After game-changing run, Santorum quits White House race

GETTYSBURG, Pennsylvania Wed Apr 11, 2012 3:17am IST

U.S. Republican presidential candidate Rick Santorum addresses supporters at his Wisconsin and Maryland primary night rally in Mars, Pennsylvani, April 3, 2012. REUTERS/Jason Cohn

U.S. Republican presidential candidate Rick Santorum addresses supporters at his Wisconsin and Maryland primary night rally in Mars, Pennsylvani, April 3, 2012.

Credit: Reuters/Jason Cohn

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GETTYSBURG, Pennsylvania (Reuters) - Rick Santorum ended his improbable run for the White House on Tuesday after leading a Republican tilt to the right that could dog the more moderate front-runner, Mitt Romney, in November's election.

Trailing in polls and fundraising, the conservative former senator suspended his campaign and cleared the way for Romney to clinch the nomination to face President Barack Obama in the November 6 general election.

A staunch social conservative with a penchant for sweater vests, Santorum was the underdog who clawed his way to near the top of the Republican race and won the first 2012 nominating contest in Iowa by a whisker.

His rise forced the issues of birth control and the role of Christianity in public life to the forefront of the campaign, when former executive Romney sought to focus on the economy.

"Over and over again we were told 'Forget it, you can't win.' We were winning, but in a different way, we were touching hearts, we were raising issues that frankly a lot of people didn't want to have raised," Santorum said at a news conference in a hotel near the Civil War battlefield site of Gettysburg.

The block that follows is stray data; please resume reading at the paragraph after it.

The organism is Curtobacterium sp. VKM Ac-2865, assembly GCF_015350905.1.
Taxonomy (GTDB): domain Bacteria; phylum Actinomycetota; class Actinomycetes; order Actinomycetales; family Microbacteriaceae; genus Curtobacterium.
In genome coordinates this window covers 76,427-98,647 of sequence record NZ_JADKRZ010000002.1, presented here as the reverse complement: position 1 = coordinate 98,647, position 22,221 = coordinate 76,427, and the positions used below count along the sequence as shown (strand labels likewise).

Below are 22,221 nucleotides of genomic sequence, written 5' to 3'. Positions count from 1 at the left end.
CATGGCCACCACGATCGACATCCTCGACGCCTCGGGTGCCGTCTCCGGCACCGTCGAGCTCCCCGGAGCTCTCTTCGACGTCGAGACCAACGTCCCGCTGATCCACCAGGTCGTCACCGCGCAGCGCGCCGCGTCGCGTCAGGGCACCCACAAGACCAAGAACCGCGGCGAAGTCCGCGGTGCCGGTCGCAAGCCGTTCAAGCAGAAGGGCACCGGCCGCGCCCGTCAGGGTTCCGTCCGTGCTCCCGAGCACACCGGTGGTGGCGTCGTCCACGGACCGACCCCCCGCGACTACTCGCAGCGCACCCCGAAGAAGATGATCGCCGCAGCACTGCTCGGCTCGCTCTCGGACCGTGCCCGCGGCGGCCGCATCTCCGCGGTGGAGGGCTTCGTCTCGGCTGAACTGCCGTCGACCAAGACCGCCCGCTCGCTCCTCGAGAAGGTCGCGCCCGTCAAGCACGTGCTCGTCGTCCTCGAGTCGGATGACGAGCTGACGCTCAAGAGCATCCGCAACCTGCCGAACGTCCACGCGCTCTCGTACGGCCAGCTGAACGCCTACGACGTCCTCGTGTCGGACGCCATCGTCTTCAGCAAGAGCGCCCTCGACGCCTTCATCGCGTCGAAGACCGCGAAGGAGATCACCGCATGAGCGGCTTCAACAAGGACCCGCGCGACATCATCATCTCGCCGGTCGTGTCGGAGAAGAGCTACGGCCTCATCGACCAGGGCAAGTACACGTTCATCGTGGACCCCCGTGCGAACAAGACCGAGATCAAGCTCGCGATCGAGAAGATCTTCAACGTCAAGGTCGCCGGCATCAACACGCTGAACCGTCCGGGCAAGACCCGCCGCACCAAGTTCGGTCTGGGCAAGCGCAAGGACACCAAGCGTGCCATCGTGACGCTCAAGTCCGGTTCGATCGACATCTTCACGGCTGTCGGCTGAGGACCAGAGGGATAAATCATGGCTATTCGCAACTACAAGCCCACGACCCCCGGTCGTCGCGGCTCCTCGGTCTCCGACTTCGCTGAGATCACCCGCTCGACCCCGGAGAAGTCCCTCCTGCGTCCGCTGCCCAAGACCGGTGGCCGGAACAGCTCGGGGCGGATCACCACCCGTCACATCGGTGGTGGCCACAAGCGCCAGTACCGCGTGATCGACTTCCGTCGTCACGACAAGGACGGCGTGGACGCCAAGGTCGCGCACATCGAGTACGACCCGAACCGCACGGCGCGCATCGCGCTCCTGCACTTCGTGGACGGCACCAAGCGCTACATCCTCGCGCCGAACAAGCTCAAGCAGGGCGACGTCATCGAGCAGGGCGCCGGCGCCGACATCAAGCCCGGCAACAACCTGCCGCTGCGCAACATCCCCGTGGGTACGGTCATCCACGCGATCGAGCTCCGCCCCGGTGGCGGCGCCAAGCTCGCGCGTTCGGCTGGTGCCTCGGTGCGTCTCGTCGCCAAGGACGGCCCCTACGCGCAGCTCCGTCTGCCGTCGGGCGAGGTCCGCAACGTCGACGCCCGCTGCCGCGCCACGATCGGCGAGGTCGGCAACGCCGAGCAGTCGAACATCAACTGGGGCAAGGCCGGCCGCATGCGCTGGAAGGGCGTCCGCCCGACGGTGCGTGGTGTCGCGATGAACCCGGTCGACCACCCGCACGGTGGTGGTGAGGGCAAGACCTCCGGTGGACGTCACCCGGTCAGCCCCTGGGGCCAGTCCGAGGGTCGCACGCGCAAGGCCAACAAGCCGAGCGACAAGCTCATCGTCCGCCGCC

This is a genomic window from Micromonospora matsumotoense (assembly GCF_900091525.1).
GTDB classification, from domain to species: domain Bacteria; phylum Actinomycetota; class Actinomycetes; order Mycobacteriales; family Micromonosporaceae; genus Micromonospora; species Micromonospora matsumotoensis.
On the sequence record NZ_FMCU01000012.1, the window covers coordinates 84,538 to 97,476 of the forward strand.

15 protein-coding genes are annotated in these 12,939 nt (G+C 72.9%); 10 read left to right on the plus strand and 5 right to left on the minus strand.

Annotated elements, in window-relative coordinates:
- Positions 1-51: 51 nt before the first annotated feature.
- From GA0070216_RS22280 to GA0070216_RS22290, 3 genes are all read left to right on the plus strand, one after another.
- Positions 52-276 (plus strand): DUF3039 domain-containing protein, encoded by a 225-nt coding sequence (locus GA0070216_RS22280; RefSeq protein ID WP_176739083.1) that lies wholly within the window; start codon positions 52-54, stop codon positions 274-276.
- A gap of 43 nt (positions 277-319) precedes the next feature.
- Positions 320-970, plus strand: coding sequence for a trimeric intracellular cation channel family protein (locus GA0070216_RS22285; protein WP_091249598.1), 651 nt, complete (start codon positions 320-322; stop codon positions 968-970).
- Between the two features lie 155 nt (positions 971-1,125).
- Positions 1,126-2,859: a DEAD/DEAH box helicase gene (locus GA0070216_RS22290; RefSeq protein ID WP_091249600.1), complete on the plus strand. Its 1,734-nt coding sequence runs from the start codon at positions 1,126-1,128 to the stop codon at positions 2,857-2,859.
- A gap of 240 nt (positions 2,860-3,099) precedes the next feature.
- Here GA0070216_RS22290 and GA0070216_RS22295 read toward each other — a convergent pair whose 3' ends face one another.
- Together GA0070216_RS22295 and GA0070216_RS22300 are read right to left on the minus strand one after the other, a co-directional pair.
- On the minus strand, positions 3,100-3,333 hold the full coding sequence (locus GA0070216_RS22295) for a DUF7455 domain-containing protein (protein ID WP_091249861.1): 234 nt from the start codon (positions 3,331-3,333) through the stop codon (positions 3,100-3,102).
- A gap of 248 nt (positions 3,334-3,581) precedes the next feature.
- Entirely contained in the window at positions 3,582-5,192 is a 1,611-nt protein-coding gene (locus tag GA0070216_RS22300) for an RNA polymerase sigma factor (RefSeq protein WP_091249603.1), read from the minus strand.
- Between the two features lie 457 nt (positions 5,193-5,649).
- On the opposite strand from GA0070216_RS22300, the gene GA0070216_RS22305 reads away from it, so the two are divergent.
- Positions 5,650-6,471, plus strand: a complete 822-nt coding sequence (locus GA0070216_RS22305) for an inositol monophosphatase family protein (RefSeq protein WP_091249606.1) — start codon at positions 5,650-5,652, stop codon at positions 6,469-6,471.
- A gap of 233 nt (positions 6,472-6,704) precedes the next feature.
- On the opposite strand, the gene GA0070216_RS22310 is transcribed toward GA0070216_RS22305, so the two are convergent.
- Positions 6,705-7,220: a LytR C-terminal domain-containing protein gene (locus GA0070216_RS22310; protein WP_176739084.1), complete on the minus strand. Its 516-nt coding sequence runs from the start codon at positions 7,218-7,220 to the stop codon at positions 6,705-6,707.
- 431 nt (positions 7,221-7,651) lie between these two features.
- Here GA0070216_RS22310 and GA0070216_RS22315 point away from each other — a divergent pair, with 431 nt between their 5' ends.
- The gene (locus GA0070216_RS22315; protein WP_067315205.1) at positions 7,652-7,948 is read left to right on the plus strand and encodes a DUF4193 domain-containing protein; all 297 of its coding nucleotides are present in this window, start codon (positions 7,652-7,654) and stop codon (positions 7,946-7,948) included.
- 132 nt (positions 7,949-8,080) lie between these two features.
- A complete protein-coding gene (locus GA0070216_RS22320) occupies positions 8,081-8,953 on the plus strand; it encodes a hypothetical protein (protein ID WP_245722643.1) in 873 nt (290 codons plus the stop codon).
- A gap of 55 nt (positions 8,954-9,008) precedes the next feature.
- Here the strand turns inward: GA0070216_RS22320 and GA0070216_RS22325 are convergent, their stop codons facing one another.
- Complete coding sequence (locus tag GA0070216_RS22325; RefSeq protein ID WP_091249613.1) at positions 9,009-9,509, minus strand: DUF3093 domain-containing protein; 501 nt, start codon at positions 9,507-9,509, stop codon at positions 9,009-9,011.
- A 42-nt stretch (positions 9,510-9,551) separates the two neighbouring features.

Santorum proved to be a more formidable opponent to Romney than many expected, especially in light of a historic 18-percentage point defeat in his Senate re-election bid in 2006.

His strong opposition to gay marriage and abortion offered Republican voters a stark contrast with Romney's more moderate record.

Romney moved to the right on social issues to try to outflank Santorum but that leaves him, and Republican congressional candidates, exposed in November when the electorate will be more moderate.

"When voters are interested in the economy, Rick Santorum was talking about socially conservative issues ... and that would take us off message. That would take the whole party off message," said Republican strategist Ron Bonjean.

Santorum lagged Romney in opinion polls and in the fight for the 1,144 party delegates needed to win the nomination. He was facing the possibility of an embarrassing defeat in his home state of Pennsylvania on April 24.

A devout Catholic with seven children, Santorum failed to stretch his appeal far enough beyond conservatives and some blue-collar Republicans to be able to overtake Romney.

Santorum spoke to his main rival on Tuesday but did not announce an endorsement of the front-runner or either of the other two Republican candidates, Ron Paul and Newt Gingrich, both of whom are way behind Romney in polls.

"Mr. Santorum brought excitement to the race, and helped the GOP mobilize voters earlier in the season. Now much of the electorate will tune out until the fall. His delegates will now be open at the convention, but will likely support Mitt Romney,"

Hunter College Political Science Professor Jamie Chandler said.

Disappointed Santorum supporter Felicia Collie, 29, of Gettysburg, wasn't ready to throw her vote to Romney.

"I don't really want to because Romney is the same as Obama," she said. "Santorum is the only one (of the Republican candidates) who is a clear contrast."

(Additional reporting by Alina Selyukh, Andy Sullivan and Jeff Mason; Writing by Alistair Bell; Editing by Mary Milliken and Jackie Frank)

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